Welcome to the NFL: Winning a Super Bowl Contract
Mitchell Lombard, owner of Fort Lauderdale's Atlas Embroidery and Screen Printing, isn't forking over $2.7 million for 30 seconds of airtime at Sunday's Super Bowl XLIV – for him, just doing business with the NFL is ad enough.
"It's a feather in our cap," says Lombard, whose 60-person company will churn out thousands of t-shirts bearing the champions' name once the whistle blows. "It's a very small piece of our business – it's more of an accomplishment than anything else." (There's maybe a bit of understatement there: Lombard also says the contract allows employees "to get overtime and make back some of what they didn't get in 2009.")
For the big game, the NFL will hire dozens of small companies for jobs ranging from crafting mini metal lockers (tickets for premium seat holders are delivered in them) to arranging floral centrepieces for pre-game dinners. The businesses jump through major hoops for contracts that usually require a last-minute sprint – and low margins. The big prize, though, is not the money from the work itself – "though it's sweet because the economy is so rocky," says Lombard – but the experience, contacts and credibility that result in big payoffs later. Lesson: Don't judge a contract's worth only in dollars.
"Once you're able to put on your client listing that you did business with the NFL for the Super Bowl, it gives you a lot of credibility," says Solomon Davis, vice president of Tampa's Sol Davis Printing, which had contracts with the NFL totalling $31,000 for Super Bowl XXXV in 2001.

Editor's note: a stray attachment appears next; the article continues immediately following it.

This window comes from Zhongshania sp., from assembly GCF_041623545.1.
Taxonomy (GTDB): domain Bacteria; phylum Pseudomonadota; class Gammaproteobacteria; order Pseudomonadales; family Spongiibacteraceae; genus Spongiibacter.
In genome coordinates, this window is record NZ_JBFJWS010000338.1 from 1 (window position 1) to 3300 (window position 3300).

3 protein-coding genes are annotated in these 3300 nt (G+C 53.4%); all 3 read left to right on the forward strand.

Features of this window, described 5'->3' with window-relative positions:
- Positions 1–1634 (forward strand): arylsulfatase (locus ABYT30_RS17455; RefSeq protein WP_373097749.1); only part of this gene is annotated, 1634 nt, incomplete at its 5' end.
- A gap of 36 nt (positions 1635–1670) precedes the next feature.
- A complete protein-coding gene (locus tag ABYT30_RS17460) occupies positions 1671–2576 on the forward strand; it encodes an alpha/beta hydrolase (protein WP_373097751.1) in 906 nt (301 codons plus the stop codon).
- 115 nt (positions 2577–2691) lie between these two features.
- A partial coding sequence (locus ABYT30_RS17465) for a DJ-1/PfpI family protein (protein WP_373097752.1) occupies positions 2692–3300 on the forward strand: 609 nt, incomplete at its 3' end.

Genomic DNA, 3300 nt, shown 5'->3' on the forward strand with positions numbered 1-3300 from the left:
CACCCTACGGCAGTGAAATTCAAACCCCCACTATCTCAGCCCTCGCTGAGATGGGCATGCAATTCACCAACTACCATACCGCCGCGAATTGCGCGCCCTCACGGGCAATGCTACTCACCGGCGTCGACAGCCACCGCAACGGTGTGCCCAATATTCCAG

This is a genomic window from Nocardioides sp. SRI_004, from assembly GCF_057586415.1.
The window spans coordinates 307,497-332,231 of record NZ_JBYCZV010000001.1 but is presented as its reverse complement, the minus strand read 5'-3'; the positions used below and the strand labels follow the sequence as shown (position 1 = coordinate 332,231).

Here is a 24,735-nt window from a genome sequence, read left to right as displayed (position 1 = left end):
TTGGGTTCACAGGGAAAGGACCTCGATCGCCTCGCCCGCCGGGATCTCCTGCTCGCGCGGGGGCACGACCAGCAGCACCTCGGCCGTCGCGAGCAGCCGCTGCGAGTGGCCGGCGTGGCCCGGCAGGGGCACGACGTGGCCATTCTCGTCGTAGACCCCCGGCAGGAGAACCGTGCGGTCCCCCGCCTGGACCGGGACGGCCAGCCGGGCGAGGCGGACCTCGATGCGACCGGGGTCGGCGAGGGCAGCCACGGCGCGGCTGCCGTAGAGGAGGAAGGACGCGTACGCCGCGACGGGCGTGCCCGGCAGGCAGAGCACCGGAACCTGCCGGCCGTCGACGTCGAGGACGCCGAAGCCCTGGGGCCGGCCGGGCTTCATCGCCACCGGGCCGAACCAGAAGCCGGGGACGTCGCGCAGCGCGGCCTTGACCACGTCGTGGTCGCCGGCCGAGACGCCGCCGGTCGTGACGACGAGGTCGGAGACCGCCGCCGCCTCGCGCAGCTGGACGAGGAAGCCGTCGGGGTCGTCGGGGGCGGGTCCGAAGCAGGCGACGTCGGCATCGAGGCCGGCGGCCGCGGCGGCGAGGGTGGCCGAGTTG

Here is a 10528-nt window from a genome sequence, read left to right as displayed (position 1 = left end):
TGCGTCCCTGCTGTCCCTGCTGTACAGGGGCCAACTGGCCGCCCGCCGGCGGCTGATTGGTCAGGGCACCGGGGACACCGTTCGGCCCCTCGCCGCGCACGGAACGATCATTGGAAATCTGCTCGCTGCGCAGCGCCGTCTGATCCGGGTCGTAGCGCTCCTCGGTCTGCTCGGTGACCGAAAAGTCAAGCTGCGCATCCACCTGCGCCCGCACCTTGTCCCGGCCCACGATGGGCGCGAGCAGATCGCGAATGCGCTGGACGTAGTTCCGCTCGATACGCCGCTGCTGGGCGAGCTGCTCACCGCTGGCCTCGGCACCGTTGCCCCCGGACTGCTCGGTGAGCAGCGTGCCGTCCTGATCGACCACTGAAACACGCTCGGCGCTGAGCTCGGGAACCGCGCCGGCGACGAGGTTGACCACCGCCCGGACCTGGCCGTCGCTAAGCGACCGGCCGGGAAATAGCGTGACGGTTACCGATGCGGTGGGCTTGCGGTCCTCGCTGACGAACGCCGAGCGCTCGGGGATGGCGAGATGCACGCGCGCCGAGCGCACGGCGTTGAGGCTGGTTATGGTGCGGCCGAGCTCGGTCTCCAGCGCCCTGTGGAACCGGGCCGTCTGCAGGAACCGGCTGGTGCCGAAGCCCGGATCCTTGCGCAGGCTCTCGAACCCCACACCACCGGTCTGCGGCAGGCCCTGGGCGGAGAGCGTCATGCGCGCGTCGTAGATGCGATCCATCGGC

"Did we make a substantial amount of money? No. Did we get some exposure? Yes," he told Tampa Tribune. "Money-wise, it certainly wasn't what people thought we got." (Page 6 of the NFL's handbook for its Emerging Business Program, which targets women and minority-owned business, reads: "Do not expect to 'get rich' through this program." The words "Do not" are underlined and printed in boldface type.)
Still, the publicity played a huge part in the company's ability to exp and, adding equipment and employees (Sol Davis Printing has grown from Davis and his son to 13 people, for example.)
Francine Powers' Miami catering company We're Having a Party has participated in three Super Bowls, and Super Bowl 2010 – for which she's making boxed meals for parking lot attendants and soup for an NFL tailgate party – will be her fourth.
"Each time I bid, I act like it's the first time," Powers told CNN Money. "I don't take any of it for granted. This type of work is not going to make you a ton of money, but it puts your business on a better footing."
Case in point: Another big job - a contract for the Academy Awards Governor's Ball in Los Angeles - came from the corporate caterer she subcontracted for during the 1995 Super Bowl. And the exposure and experience (she says it taught her to handle high customer volume) Powers gained from working the Super Bowl allowed her to move her business from her home into commercial space. She also could afford new equipment.
Looking for a slice of next year's Super Bowl in Arlington, Texas? Don't wait - the game of contracts actually already has kicked off. For details, click here.
Inc. contributing editor COURTNEY RUBIN was for five years a London-based staff writer for People magazine. Rubin, a former senior writer for Washingtonian magazine, has written for the New York Times magazine, Time, Marie Claire, and other publications. She is the author of The Weight-Loss Diaries.
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